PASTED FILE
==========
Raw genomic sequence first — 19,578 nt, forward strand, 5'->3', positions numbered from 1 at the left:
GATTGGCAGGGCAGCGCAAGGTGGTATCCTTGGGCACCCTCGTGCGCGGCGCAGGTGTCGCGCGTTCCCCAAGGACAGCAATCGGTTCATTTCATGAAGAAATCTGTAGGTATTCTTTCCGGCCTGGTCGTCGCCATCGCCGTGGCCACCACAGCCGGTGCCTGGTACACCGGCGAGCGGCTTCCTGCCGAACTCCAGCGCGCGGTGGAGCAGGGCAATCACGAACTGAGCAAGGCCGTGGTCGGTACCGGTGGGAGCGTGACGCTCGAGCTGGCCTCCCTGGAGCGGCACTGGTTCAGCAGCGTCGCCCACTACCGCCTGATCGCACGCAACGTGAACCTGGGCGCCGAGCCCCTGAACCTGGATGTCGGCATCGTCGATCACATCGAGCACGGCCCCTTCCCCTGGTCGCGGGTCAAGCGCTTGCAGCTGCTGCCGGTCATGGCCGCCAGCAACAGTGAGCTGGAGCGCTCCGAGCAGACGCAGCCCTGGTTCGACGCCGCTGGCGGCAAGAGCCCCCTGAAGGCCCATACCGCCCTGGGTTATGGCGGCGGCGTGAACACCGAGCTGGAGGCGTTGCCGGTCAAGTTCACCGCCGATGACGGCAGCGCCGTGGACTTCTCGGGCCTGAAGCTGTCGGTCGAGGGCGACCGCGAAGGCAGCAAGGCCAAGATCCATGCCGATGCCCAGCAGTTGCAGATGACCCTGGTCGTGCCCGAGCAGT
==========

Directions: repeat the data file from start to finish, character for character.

Raw genomic sequence first — 19,578 nt, forward strand, 5'->3', positions numbered from 1 at the left:
GATTGGCAGGGCAGCGCAAGGTGGTATCCTTGGGCACCCTCGTGCGCGGCGCAGGTGTCGCGCGTTCCCCAAGGACAGCAATCGGTTCATTTCATGAAGAAATCTGTAGGTATTCTTTCCGGCCTGGTCGTCGCCATCGCCGTGGCCACCACAGCCGGTGCCTGGTACACCGGCGAGCGGCTTCCTGCCGAACTCCAGCGCGCGGTGGAGCAGGGCAATCACGAACTGAGCAAGGCCGTGGTCGGTACCGGTGGGAGCGTGACGCTCGAGCTGGCCTCCCTGGAGCGGCACTGGTTCAGCAGCGTCGCCCACTACCGCCTGATCGCACGCAACGTGAACCTGGGCGCCGAGCCCCTGAACCTGGATGTCGGCATCGTCGATCACATCGAGCACGGCCCCTTCCCCTGGTCGCGGGTCAAGCGCTTGCAGCTGCTGCCGGTCATGGCCGCCAGCAACAGTGAGCTGGAGCGCTCCGAGCAGACGCAGCCCTGGTTCGACGCCGCTGGCGGCAAGAGCCCCCTGAAGGCCCATACCGCCCTGGGTTATGGCGGCGGCGTGAACACCGAGCTGGAGGCGTTGCCGGTCAAGTTCACCGCCGATGACGGCAGCGCCGTGGACTTCTCGGGCCTGAAGCTGTCGGTCGAGGGCGACCGCGAAGGCAGCAAGGCCAAGATCCATGCCGATGCCCAGCAGTTGCAGATGACCCTGGTCGTGCCCGAGCAGT